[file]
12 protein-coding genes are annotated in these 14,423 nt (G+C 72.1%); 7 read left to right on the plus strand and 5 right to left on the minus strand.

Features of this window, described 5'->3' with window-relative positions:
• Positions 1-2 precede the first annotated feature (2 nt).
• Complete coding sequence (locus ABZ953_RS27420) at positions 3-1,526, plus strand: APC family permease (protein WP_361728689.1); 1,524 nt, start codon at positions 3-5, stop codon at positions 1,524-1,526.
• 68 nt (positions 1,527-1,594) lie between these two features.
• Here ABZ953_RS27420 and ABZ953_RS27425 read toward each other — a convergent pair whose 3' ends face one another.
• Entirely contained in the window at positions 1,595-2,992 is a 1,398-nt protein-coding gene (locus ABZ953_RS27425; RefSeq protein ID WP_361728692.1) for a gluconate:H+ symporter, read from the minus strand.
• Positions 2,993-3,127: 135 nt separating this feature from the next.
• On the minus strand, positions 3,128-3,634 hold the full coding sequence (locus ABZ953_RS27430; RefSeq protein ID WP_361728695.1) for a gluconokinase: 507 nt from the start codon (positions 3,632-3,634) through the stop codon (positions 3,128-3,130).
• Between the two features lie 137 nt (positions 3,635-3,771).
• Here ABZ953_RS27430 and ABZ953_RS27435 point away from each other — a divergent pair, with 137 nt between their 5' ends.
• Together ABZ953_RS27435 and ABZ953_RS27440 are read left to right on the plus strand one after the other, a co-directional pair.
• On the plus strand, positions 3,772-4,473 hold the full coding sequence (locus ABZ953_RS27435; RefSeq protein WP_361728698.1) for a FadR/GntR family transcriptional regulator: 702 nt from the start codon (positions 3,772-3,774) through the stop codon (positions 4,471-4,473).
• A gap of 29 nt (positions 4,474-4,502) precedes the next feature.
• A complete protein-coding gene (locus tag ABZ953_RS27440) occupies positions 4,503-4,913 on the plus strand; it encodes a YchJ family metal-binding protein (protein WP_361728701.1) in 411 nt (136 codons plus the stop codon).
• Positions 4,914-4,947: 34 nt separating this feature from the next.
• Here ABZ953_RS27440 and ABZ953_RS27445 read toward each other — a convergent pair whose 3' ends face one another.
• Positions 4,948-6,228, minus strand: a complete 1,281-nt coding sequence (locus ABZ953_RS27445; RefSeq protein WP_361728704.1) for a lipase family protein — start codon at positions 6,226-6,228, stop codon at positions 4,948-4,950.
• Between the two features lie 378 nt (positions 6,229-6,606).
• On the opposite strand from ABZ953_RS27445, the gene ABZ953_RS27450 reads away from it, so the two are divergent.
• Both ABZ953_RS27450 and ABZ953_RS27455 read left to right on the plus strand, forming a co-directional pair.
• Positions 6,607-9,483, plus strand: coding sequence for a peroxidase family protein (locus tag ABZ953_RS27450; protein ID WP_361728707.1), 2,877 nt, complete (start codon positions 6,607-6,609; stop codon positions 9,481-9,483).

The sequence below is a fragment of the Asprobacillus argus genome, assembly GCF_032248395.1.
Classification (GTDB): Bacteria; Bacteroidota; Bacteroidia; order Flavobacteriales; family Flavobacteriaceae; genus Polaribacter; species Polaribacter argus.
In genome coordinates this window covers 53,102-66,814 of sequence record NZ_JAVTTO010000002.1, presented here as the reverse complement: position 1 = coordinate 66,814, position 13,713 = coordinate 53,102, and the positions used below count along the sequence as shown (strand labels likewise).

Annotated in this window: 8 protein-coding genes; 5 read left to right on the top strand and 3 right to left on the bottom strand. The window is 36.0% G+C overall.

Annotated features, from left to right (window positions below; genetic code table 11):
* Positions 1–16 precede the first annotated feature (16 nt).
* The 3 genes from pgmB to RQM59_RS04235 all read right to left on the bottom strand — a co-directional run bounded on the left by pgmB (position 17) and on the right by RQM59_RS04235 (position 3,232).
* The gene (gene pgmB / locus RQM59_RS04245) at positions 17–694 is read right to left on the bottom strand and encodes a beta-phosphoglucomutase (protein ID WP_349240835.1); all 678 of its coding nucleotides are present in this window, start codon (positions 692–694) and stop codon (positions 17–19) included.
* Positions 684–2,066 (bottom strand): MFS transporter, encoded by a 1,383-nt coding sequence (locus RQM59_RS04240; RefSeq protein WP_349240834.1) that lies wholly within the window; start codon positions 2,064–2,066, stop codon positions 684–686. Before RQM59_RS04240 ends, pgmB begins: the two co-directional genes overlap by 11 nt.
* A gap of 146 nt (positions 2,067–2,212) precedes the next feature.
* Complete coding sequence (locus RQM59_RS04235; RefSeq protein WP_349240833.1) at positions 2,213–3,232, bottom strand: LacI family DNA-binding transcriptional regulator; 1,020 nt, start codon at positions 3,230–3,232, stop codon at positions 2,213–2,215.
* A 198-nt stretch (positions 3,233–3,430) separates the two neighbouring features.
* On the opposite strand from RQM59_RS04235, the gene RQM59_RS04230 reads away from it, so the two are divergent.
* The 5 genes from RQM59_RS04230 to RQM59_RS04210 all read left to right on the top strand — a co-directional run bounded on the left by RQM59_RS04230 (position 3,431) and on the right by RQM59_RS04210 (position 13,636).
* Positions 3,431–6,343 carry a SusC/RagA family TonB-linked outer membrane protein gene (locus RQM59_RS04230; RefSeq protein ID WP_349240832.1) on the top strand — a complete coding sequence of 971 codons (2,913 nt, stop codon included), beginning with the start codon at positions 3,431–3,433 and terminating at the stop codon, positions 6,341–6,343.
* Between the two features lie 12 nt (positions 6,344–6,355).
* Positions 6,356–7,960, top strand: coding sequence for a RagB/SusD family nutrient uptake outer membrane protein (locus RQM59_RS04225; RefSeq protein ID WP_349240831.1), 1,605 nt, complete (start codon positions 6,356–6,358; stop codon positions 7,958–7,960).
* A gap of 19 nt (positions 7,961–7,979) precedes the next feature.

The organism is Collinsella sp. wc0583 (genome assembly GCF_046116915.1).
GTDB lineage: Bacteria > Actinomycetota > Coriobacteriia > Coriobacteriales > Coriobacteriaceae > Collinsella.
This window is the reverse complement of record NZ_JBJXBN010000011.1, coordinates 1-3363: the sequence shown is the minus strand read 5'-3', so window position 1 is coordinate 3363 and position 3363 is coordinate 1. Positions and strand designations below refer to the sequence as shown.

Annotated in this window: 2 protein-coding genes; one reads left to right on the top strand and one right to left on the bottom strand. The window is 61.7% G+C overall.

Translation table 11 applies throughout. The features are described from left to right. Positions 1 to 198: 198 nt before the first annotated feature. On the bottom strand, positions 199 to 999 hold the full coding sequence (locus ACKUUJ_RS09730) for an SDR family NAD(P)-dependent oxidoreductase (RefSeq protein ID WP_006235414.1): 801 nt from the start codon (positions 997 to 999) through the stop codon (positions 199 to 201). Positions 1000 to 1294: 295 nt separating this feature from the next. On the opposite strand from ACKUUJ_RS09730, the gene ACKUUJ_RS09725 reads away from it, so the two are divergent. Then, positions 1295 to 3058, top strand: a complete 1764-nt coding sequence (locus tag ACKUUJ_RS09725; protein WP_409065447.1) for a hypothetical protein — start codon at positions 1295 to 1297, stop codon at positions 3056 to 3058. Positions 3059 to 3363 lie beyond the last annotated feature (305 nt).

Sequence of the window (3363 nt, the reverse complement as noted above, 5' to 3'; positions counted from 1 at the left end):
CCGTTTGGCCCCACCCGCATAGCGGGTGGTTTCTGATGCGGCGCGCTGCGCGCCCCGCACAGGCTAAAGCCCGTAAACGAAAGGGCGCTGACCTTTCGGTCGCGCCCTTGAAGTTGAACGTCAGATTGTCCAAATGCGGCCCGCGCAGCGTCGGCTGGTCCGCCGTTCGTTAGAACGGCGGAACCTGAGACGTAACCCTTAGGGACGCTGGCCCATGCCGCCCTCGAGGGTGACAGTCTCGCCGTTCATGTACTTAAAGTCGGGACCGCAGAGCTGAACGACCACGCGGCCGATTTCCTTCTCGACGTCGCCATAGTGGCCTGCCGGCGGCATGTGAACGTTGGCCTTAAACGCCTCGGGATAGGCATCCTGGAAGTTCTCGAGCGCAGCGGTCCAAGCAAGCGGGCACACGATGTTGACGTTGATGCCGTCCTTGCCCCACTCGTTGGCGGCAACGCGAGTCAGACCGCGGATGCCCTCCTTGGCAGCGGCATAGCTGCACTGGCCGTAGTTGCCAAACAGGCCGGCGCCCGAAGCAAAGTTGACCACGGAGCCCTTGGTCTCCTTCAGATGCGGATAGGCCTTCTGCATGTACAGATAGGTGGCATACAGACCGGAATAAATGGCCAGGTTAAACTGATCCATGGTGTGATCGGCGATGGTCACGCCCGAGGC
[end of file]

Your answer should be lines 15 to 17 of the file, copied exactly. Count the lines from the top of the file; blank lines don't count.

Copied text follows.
• A complete protein-coding gene (locus tag ABZ953_RS27440) occupies positions 4,503-4,913 on the plus strand; it encodes a YchJ family metal-binding protein (protein WP_361728701.1) in 411 nt (136 codons plus the stop codon).
• Positions 4,914-4,947: 34 nt separating this feature from the next.
• Here ABZ953_RS27440 and ABZ953_RS27445 read toward each other — a convergent pair whose 3' ends face one another.